Why trees bother to shed their leaves

November 27th, 2021 10:05 PM

By Southern Star Team

Shedding their leaves allows deciduous trees to excrete waste. And hibernation then allows the tree to recover its energy for the following year.

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Wildlife with an amateur observer

SUDDENLY there are leaves everywhere – flying into the porch every time the door opens, the slippery- underfoot variety in wet grass, and those that go rogue by blocking the drains.

Most of our broadleaved trees in Ireland are deciduous and they are shedding their leaves now as the days shorten and the temperature cools.

There are many reasons that trees discard their leaves annually in this way, and they also benefit our soil and insect life, and therefore our entire ecosystem.

The autumn leaves …

Leaves are vital to a tree as a way of producing food which it uses to live and grow.

They contain a green pigment, called chlorophyll, which absorbs light energy from the sun. This energy is then turned into food by the leaves in a process called photosynthesis, absorbing carbon dioxide to transform it into carbohydrates to feed the tree.

Before leaves are shed by the tree, their colour changes to the familiar warm tones of autumn.

These colours reflect the accumulation of waste products from the rest of the tree, alongside its reabsorption of chlorophyll to be reused the following spring.

Once its use is exhausted, a waterproof cork layer forms at the base of each leaf stalk, which cuts the leaf off from the tree.

This joint is weakened and the leaves are either blown off, or fall off after a frost which further ruptures the joint.

As the foliage turns red and gold, the tree drains most of the nutrients from the leaves to store in the roots and trunk to tide it over winter.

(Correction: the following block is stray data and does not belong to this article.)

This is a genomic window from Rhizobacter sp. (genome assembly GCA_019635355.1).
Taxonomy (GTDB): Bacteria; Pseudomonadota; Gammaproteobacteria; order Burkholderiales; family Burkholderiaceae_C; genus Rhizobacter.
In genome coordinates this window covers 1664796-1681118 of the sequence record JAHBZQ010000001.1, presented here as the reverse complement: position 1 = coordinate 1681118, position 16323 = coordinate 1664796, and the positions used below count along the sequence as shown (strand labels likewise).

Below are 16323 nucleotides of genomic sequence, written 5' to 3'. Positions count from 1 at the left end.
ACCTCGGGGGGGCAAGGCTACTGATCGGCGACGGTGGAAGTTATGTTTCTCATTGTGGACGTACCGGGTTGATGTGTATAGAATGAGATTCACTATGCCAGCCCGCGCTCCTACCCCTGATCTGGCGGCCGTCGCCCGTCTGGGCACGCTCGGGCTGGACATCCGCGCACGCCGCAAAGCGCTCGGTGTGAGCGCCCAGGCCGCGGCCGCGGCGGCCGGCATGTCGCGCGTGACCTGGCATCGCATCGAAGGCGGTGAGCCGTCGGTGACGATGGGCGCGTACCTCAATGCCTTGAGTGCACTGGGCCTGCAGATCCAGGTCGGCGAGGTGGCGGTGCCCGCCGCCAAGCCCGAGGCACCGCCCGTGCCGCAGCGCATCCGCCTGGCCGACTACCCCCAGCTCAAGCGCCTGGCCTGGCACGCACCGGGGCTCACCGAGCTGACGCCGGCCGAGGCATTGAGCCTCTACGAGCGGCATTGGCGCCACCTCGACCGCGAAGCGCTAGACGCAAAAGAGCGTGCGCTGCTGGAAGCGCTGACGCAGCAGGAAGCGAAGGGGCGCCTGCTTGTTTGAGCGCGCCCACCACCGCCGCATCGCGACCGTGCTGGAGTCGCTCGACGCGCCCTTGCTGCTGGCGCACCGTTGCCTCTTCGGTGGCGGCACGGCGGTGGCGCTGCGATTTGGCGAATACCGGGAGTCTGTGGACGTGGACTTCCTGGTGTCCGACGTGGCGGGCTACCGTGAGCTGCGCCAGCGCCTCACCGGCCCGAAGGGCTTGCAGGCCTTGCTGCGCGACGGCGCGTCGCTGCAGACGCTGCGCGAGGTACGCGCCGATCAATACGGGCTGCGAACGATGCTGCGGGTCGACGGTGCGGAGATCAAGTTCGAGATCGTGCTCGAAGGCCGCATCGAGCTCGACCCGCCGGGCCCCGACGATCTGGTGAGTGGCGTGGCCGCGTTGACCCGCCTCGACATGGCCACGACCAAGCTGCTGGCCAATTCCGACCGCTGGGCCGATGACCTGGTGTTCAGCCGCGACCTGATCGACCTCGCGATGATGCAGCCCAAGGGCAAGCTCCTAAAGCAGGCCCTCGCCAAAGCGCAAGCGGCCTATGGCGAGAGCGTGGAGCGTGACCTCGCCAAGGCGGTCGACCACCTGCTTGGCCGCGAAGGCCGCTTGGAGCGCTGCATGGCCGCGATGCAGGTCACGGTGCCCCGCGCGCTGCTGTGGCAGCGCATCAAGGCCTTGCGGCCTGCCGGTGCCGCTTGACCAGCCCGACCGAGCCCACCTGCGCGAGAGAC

In spring, this stored energy rises in the sap to fuel the intensive growth activity before the new leaves can produce enough food by photosynthesis.

Why do it?

It seems such a waste discarding thousands of leaves every autumn which have to be regenerated the following spring. But it seems that it has a purpose in nature.

Conifers have been on this planet for around 170 million years but deciduous trees only started to develop around 100 million years ago.

So shedding foliage in wintertime is a step forward in evolutionary terms.

Why do it? Shedding their leaves allows deciduous trees to excrete waste. And hibernation allows the tree to recover its energy for the following year.

Like humans, trees suffer from sleep deprivation – deciduous trees grown in containers indoors do not flourish because they are not allowed to ‘rest’ in this way.

Storage of energy is another factor. In autumn, deciduous trees start to fill their tissues with sugar made with energy from the sun.

Unlike animals, trees cannot get fatter as their external woody surface does not expand so there is a point when the tree becomes ‘full’.

And, for some species of trees, this can happen as early as July.

Another good reason is water content. Evaporation causes leaves to need a constant supply of water which is pumped up from the roots in summer.

However, in wintertime, roots cannot absorb enough water to supply the needs of the foliage because cold soil makes the roots less efficient. And, because ice cannot be absorbed at all, if a tree freezes while its wood is too wet it would burst like a frozen water pipe.

So, to avoid this danger, trees start to cut back on activity and water content from late summer onwards.

And lastly, shedding leaves makes a tree more aerodynamic, which is highly important during the winter storm season.

A bad storm can pummel a mature trunk with a force equivalent to a weight of around 220 tonnes.

By casting off its leaves, a deciduous tree loses a surface area of over a thousand square yards. And by so doing, reduces the wind resistance of its total profile to around that of a modern car.

Leaves are recycled in a myriad ways, benefiting our entire ecosystem by supporting vital flora and insect life.

Brought into the deep earth by earthworms, the nutrients from leaves enrich our depleted soil to sustain our land. Leaves are even beneficial for our seas.

As they fall into rivers and streams, leaves leach acids into the ocean which stimulate the growth of plankton, the vital building-block of so much of our marine life.

So I’ll try not to complain about a bit of drain clearance and extra cleaning at this time of the year and, instead, enjoy the magical experience of crunching leaves underfoot.

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